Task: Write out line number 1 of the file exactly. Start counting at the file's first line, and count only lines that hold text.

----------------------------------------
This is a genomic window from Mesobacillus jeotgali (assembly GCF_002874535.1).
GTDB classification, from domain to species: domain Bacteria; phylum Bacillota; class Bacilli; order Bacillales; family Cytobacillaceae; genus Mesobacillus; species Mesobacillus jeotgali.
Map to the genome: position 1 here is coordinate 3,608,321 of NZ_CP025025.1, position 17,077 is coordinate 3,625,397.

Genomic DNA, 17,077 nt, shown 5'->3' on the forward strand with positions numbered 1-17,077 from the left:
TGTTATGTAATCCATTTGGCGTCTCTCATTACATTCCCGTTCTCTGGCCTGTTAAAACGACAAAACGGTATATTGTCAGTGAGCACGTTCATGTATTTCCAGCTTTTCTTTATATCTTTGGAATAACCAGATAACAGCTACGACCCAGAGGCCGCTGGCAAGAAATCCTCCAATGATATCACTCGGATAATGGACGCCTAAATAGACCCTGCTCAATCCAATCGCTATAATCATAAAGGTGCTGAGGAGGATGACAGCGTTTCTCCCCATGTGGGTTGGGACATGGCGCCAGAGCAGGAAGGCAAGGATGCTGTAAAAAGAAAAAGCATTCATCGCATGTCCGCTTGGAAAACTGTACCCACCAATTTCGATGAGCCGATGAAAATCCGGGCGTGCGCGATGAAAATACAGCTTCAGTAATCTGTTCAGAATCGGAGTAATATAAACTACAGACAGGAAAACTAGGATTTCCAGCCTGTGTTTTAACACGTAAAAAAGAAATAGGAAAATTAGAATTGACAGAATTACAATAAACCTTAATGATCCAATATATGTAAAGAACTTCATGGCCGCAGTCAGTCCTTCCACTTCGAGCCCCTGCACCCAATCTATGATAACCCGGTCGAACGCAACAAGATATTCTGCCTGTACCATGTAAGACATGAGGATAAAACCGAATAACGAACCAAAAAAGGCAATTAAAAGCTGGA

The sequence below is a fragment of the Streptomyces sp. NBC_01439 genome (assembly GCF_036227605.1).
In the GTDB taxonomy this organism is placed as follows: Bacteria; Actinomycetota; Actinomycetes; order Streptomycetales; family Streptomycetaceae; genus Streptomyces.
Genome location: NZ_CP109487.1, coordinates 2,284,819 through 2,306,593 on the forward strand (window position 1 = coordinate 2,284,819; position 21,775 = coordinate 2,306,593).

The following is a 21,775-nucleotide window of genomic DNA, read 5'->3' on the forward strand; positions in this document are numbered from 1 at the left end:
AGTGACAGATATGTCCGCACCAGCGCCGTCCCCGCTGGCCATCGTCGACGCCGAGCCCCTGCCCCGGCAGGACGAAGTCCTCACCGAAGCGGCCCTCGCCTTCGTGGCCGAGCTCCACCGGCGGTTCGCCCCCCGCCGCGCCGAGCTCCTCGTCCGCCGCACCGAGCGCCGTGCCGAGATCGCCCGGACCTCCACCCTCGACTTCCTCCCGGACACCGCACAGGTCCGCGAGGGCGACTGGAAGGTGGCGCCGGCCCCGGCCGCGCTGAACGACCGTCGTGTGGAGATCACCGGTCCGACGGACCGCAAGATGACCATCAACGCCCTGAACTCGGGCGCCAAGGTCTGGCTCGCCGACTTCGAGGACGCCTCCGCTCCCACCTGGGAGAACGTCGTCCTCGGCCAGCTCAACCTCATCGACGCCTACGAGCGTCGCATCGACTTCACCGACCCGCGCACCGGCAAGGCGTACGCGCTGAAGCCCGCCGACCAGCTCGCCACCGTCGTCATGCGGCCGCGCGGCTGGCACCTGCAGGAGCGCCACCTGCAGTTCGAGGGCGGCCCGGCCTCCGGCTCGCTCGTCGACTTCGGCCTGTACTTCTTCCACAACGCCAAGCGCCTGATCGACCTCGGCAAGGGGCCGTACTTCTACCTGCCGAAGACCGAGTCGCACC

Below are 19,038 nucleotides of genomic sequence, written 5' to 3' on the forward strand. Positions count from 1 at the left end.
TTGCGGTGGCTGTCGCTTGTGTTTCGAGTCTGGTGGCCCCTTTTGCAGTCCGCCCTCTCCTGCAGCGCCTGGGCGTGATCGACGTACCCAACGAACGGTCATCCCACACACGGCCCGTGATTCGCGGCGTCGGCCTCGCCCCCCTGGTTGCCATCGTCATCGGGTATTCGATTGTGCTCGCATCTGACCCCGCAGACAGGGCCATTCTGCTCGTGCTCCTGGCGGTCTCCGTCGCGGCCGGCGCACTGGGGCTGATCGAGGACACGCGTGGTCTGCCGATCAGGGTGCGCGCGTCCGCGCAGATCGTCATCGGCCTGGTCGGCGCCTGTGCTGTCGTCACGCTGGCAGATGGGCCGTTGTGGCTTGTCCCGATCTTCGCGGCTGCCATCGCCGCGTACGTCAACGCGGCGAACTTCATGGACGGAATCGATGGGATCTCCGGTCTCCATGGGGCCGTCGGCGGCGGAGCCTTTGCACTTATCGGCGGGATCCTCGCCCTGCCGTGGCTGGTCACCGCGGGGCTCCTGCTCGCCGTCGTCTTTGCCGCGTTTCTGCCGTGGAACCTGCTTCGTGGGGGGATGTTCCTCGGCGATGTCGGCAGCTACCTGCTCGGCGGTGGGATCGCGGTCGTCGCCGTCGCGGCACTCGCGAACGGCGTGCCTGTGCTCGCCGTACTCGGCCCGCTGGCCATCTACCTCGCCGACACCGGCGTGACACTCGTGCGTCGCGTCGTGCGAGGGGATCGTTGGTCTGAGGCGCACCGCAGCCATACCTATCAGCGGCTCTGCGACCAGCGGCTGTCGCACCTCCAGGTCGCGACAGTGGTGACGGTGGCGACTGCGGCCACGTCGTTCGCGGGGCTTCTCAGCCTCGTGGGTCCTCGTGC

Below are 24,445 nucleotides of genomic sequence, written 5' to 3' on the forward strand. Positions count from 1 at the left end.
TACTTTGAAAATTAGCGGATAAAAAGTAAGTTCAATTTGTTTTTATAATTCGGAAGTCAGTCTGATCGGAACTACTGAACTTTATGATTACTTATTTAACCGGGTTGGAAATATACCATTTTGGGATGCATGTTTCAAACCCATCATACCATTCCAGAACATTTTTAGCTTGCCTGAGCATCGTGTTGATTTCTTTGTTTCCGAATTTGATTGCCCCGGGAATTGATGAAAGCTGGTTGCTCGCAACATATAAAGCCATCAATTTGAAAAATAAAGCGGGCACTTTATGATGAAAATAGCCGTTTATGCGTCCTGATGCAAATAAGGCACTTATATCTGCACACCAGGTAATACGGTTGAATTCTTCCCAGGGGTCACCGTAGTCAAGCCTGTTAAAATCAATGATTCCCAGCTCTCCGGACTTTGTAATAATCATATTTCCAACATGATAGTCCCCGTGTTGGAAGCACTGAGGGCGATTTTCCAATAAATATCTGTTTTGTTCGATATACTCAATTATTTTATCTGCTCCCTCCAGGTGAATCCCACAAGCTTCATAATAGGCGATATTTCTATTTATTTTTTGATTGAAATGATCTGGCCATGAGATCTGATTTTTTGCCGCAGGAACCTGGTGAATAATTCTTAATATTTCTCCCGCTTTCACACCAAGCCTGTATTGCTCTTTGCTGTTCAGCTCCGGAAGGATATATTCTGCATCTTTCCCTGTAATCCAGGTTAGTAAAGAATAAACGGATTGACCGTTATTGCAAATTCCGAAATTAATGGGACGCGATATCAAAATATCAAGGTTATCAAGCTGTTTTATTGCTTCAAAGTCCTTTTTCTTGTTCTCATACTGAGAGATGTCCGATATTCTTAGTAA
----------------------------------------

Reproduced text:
This is a genomic window from Mesobacillus jeotgali (assembly GCF_002874535.1).